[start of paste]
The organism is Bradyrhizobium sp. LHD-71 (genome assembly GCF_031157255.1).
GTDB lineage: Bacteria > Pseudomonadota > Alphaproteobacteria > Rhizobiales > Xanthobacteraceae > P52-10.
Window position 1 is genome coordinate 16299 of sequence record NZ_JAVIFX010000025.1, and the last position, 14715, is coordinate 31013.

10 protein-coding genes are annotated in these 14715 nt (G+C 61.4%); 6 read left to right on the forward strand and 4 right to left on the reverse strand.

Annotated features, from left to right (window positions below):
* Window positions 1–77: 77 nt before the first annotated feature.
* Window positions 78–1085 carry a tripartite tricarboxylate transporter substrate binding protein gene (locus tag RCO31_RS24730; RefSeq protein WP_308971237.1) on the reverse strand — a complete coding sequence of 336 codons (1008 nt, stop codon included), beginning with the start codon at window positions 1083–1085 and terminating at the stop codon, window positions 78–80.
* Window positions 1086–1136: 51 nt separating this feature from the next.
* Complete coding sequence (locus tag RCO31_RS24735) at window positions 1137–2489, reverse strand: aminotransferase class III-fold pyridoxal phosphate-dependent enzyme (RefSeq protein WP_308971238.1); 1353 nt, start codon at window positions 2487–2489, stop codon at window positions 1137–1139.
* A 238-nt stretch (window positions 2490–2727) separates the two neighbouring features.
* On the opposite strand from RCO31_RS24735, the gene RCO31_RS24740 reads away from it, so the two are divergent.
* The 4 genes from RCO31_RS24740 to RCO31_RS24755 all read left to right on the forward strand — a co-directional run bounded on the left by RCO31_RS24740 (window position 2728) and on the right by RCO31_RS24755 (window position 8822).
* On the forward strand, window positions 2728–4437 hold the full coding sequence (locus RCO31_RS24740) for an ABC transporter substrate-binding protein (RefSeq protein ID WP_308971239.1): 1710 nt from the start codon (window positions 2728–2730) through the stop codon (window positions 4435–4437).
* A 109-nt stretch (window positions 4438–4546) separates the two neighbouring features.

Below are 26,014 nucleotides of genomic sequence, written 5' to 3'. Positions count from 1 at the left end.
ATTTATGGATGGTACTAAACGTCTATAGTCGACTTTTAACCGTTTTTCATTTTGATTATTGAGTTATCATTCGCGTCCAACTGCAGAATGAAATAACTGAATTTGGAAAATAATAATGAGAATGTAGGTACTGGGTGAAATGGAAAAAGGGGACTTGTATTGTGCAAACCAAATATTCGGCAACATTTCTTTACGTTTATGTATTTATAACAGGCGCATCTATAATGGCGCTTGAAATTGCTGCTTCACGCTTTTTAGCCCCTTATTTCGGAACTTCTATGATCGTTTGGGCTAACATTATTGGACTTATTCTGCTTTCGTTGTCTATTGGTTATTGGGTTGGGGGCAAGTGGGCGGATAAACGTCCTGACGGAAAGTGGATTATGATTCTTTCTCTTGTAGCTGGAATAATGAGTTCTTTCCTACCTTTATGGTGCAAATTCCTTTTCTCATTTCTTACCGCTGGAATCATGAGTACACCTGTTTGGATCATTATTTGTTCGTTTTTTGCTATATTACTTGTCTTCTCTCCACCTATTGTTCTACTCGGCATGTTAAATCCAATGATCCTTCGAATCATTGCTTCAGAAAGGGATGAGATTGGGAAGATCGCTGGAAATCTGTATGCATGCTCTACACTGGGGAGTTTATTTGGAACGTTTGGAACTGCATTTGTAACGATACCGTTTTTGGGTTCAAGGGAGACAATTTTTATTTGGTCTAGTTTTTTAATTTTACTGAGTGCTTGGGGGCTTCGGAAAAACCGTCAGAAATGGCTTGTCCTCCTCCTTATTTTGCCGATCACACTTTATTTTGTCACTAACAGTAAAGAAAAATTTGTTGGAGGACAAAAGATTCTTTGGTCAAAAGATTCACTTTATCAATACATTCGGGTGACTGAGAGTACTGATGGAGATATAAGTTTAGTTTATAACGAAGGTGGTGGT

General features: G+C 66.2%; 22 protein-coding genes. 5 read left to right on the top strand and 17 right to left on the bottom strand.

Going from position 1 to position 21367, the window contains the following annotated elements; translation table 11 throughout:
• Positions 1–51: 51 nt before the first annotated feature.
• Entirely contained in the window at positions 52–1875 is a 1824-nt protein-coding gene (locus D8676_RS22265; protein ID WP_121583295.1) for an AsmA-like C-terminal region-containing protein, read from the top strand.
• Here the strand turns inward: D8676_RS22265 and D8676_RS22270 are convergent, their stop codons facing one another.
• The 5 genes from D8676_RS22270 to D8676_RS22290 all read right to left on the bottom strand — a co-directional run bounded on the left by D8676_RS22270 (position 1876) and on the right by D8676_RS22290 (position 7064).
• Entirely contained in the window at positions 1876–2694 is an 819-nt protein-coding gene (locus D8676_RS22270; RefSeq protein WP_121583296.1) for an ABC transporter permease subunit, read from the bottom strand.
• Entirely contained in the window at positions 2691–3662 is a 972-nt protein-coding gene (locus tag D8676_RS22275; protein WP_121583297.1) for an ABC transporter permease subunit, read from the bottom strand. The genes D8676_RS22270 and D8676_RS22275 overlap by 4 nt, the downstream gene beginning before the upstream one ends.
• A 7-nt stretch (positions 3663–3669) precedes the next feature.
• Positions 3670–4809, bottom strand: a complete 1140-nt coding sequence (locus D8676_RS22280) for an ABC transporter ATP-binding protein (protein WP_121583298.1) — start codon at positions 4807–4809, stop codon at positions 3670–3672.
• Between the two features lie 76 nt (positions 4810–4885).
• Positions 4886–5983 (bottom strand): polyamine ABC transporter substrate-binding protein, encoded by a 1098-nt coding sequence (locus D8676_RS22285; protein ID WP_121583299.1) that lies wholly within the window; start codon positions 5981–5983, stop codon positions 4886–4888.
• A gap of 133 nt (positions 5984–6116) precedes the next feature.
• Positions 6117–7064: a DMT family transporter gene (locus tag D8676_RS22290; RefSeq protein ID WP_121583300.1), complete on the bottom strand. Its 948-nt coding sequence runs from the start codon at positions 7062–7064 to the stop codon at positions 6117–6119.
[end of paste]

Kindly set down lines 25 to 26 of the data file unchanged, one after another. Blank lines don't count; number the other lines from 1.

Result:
• A 7-nt stretch (positions 3663–3669) precedes the next feature.
• Positions 3670–4809, bottom strand: a complete 1140-nt coding sequence (locus D8676_RS22280) for an ABC transporter ATP-binding protein (protein WP_121583298.1) — start codon at positions 4807–4809, stop codon at positions 3670–3672.